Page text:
If we care about our earth (and the readers here are most likely to) the story is quite simple: We emit 40 billion tons of carbon annually, and little is being done to reduce it. There is also not much likelihood of any action from our leaders, given the Senate vote on the Green New Deal and President Trump’s well-known views on the subject. So how do we get rid of the carbon about to turn earth into a living hell? Deadlines have been clearly laid down by experts.
The October 2018 IPCC report on limiting global warming to 1.5C above preindustrial levels notes human-caused CO2 emissions would have to achieve ‘net-zero’ by 2050. According to the report, this would necessitate ‘far-reaching transitions’ not just in how energy is used and produced but also in the use of Negative Emissions Technologies (NETs) such as carbon recapture from the air. We have to stabilize earth or eventually a self-reinforcing feedback loop will lead to uncontrollable warming and a “Hothouse Earth” without any means of reducing earth temperatures.
Scientists assessing NETs find that restricting global warming to 1.5C requires large-scale deployment of NETs; in fact, a major national effort. Moreover, any single NET is unlikely to be sustainably adequate, rather multiple NETs each on a more modest scale is the most effective scenario. A comprehensive analysis is therefore both illustrative and illuminating.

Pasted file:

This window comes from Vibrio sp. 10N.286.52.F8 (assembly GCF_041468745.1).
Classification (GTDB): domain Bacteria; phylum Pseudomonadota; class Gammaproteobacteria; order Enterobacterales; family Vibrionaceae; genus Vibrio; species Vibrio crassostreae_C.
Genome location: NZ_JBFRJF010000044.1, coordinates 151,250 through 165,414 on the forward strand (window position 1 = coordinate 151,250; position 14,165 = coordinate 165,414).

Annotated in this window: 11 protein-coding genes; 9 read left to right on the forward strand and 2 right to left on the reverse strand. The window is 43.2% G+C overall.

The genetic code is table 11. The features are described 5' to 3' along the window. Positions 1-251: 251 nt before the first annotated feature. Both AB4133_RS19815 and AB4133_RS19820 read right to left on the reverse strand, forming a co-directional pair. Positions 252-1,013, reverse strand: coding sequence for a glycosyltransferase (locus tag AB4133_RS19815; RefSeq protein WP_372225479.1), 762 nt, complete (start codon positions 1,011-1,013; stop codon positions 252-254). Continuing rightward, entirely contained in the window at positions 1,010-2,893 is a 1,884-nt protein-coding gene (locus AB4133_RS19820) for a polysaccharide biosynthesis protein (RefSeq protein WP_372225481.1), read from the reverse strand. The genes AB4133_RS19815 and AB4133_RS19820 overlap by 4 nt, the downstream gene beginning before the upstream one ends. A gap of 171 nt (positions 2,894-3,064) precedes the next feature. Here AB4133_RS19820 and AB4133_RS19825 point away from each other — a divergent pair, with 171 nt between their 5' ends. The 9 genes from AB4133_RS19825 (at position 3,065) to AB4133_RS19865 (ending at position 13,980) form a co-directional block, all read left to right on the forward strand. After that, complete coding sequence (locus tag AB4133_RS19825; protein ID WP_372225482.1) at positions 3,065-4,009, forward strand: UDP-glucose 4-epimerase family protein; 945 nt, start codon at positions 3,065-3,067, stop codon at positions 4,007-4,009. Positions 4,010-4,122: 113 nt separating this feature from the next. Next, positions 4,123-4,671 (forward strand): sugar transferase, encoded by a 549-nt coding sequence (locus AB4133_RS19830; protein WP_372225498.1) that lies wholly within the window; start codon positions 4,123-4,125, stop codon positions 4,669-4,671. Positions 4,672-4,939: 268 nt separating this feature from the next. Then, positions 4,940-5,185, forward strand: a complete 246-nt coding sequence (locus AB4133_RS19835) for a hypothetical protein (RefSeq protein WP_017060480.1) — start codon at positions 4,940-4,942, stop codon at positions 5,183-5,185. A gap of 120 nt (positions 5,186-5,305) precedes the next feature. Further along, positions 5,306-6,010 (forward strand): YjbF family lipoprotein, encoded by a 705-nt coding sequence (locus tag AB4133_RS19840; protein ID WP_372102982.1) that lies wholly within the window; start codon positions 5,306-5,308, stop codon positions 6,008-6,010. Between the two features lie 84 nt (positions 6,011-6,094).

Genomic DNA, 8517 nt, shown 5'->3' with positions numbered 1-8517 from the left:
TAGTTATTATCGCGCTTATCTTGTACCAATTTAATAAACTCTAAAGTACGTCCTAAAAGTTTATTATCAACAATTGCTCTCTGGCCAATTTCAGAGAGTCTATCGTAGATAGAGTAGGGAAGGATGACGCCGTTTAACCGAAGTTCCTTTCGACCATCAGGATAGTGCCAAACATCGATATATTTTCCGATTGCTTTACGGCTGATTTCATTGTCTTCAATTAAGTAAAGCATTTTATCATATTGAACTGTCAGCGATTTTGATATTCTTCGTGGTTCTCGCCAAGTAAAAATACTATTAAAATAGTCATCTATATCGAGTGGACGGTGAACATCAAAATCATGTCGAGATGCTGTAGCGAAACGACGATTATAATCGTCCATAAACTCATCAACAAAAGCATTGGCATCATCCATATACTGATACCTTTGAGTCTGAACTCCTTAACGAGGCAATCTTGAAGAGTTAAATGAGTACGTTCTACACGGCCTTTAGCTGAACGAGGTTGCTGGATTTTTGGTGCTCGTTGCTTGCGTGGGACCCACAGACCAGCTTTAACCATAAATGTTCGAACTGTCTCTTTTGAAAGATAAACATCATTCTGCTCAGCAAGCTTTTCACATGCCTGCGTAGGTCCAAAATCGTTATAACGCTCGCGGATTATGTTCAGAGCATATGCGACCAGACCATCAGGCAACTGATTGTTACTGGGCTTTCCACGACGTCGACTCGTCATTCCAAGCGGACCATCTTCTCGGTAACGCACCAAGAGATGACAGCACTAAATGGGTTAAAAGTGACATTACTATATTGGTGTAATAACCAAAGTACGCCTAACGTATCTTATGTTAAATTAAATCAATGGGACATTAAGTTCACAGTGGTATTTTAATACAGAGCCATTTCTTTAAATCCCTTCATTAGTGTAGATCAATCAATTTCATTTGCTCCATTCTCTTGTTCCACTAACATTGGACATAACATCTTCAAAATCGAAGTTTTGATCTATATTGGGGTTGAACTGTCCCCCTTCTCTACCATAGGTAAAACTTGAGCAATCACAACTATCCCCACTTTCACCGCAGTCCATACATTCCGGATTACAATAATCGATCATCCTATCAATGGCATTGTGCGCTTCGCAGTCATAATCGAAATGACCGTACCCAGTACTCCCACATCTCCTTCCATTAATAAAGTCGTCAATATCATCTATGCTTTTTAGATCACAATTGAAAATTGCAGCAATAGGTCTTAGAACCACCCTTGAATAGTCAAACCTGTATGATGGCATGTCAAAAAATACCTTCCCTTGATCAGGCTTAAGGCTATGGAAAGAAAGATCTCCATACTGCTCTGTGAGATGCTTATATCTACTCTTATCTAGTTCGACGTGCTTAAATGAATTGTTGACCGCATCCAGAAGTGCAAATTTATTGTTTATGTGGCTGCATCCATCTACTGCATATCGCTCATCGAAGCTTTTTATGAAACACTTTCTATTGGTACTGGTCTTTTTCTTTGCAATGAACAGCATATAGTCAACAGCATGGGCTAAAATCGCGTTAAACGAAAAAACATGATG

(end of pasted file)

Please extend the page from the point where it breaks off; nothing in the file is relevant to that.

Direct air carbon capture and storage (DACCS) is an enticing prospect until one examines the costs. Scientific scenarios project DACCS capacity to remove 10-15 billion tons of CO2 per year by century’s end. Optimists up it to 35-40 billion tons solving the CO2 problem in one fell swoop. Not so, say those who have examined costs.
A group from the Mercatur Research Institute on Global Commons and Climate Change and Humboldt University of Berlin and in particular Sabine Fuss have examined costs reporting on different NETs in Environmental Research Letters (ERL, June 2018). They put the cost at $100-300 per ton for DACCS and estimate sustainable removal at 0.5 – 5.0 GtCO2 per year — a Gt is approximately a billion tons. The upper level would still cost $500 billion to $1.5 billion according to them.
The other major problem with DACCS is the sheer energy required. Removing a million tons a year would consume 300-500 MW according to Jennifer Wilcox of Worcester Polytechnic. The power needs to be clean energy for a coal-fired plant would generate more CO2 than would be extracted.
Climeworks is a company based in Switzerland that has developed a DACCS process. Its pilot plant in Hellisheidi, Iceland, is using geothermal energy to remove CO2 from the air and store it in basalt. They have also announced a commercial scale venture in Zurich, Switzerland.